It’s ironic. It’s been less than a month since I declared 2014 the no-cancer-one-upmanship, and already the Guardian and the NYT have broken my pact.
Don’t they know they should all be listening to the Ninja?!? 🙂
This week some people, questioned the choice of Lisa Adams, a mother of three who has been fighting stage 4, metastatic breast cancer for more than six years. She started to write, much like I did, almost privately. As her disease has progressed, she has shared more, about her treatment, about the loss of her mother-in-law, about the congenital issues of her son. Her writing evolved into a blog, and a hugely popular twitter handle.
The tweet she sends out each and every morning speaks to me on so many levels:
I do not know Lisa, I have not previously been following Lisa, but I know those feelings. I understand wanting to educate, or share, not only to purge the darkness as we go through it, but with the fervent wish that my pain, my journey, can help someone, anyone, else.
So this family of writers have published the above articles, the most egregious (from the Guardian) has now been pulled down, and I’m not even going to dignify their authors with using their names. And there are many, many offensive things here, but the one that gets me the most is where the author says that since she “live tweets” her disease, she has lost her right to decide what to share. “And she is trying to create her own boundaries, flimsy as they might be. She’ll tell you all about her pain, for example, but precious little about her children or husband and what they are going through… She was enraged a few days ago when a couple of people turned up to visit her unannounced. She’s living out loud online, but she wants her privacy in real life.”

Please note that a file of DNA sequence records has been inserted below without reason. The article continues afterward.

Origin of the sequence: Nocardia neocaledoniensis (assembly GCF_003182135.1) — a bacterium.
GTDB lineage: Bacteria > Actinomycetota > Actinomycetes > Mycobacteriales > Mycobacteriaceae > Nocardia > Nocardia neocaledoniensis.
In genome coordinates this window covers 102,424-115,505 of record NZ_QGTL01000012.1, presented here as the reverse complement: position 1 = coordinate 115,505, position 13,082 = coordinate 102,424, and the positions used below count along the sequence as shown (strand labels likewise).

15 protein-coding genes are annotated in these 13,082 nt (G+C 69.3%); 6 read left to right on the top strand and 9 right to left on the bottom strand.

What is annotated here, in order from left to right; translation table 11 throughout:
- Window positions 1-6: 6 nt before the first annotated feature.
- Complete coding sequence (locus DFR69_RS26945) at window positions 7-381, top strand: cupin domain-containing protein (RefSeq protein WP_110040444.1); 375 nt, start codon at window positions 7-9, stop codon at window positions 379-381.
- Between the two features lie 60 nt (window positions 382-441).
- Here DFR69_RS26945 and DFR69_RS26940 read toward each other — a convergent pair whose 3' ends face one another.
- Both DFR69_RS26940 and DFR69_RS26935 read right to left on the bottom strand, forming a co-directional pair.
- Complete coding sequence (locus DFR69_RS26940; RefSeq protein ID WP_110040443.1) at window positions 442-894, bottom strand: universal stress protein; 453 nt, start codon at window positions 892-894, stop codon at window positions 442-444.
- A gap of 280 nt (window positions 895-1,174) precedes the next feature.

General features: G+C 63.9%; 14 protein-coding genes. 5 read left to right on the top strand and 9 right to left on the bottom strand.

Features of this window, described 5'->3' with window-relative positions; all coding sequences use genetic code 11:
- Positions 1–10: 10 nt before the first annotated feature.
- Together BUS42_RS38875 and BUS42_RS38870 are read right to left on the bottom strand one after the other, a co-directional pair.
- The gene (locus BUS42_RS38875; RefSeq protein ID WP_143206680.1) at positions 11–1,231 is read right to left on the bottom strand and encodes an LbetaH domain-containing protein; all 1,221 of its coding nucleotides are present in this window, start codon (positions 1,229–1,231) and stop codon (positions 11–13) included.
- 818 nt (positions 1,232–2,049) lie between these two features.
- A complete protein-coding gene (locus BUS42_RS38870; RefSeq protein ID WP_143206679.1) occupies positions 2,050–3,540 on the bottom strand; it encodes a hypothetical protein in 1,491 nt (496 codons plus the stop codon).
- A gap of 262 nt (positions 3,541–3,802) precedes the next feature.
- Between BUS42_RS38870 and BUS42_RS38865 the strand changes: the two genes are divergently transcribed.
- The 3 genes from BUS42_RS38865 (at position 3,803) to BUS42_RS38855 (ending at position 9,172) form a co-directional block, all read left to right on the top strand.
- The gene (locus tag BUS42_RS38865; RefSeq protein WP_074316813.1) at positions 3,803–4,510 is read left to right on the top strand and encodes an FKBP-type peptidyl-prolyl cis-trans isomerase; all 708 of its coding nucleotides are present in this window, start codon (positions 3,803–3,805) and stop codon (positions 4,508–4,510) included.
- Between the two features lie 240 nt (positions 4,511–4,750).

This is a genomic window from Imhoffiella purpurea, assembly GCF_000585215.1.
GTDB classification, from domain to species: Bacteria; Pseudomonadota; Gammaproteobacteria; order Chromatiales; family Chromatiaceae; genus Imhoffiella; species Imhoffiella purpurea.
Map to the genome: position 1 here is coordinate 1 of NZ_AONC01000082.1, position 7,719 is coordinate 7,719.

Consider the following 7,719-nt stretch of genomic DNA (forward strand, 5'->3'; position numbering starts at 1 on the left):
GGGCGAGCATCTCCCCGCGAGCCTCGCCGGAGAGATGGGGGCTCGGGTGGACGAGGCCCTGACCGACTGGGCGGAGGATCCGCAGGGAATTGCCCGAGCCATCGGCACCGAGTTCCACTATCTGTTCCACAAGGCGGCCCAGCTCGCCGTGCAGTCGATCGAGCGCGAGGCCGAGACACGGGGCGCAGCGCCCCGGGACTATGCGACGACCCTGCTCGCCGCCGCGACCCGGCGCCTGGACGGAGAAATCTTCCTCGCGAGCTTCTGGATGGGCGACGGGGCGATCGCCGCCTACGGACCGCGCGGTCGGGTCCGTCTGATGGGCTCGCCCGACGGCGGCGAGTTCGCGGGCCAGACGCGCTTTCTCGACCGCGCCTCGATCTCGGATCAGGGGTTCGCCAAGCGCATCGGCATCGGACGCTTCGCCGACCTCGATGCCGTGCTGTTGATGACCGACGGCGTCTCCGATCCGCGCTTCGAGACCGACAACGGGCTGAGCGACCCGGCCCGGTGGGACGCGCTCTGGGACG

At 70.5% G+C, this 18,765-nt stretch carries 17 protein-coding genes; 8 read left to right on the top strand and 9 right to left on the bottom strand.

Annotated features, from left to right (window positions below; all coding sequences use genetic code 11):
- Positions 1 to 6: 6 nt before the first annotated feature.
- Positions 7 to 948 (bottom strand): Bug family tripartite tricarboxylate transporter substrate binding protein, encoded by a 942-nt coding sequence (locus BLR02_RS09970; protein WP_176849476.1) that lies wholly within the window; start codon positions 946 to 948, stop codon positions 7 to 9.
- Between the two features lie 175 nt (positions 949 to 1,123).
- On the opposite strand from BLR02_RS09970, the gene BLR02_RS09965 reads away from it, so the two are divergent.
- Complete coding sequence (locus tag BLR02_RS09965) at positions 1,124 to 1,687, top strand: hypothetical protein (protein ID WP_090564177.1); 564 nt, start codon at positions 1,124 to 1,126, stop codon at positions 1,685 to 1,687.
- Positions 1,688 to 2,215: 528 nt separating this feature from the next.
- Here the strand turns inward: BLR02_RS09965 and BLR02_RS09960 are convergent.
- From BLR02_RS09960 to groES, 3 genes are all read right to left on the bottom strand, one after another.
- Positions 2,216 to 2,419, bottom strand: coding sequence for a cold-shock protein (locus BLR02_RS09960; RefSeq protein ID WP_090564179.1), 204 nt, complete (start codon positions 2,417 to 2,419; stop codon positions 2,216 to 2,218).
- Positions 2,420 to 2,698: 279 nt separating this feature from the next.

Are you fucking kidding me? Perhaps it’s because I have these own lines in my own head, but this is like saying that there’s no such thing as rape between people who have already had sex. Yes to one thing always means yes, right?
On Facebook, they did a little thing that showed you what 2013 was like for you. And I was a little embarrassed at how many selfies there are. I HATE pictures of myself. But for the last year, I’ve been showing off the hair as it comes in on top of my head.
Jan 10, 2013
One year later, actual hair, flat iron needed
However, I have NOT been showing you my new nipples. I have taken pictures of some scars, but they are not for anyone… even really me. I just thought I might want them. I do not think that showing you my head gives you the right to see my boobs, no matter how much I may talk about them. I talk a little about how my husband and son (and dog) have handled the last year, but I DO NOT talk about my sex life. Because then I’d be talking about my husband’s sex life. And he would HATE that.
I am at a point where I get to live my life again as if there were no cancer. Yeah, I’m figuring out how to make my hair look normal, but I just signed up to do the Seattle Rock ‘n’ Roll Half. Which is the kind of thing I did before cancer. This time I just have more of an appreciation of being able to make my body go 13.1.
And obviously, my comments play in to that. But as I said last month, each and every person who has cancer reacts to it differently. Emotionally, physically, spiritually. That deserves to be respected. And yes, I would like us to all get along.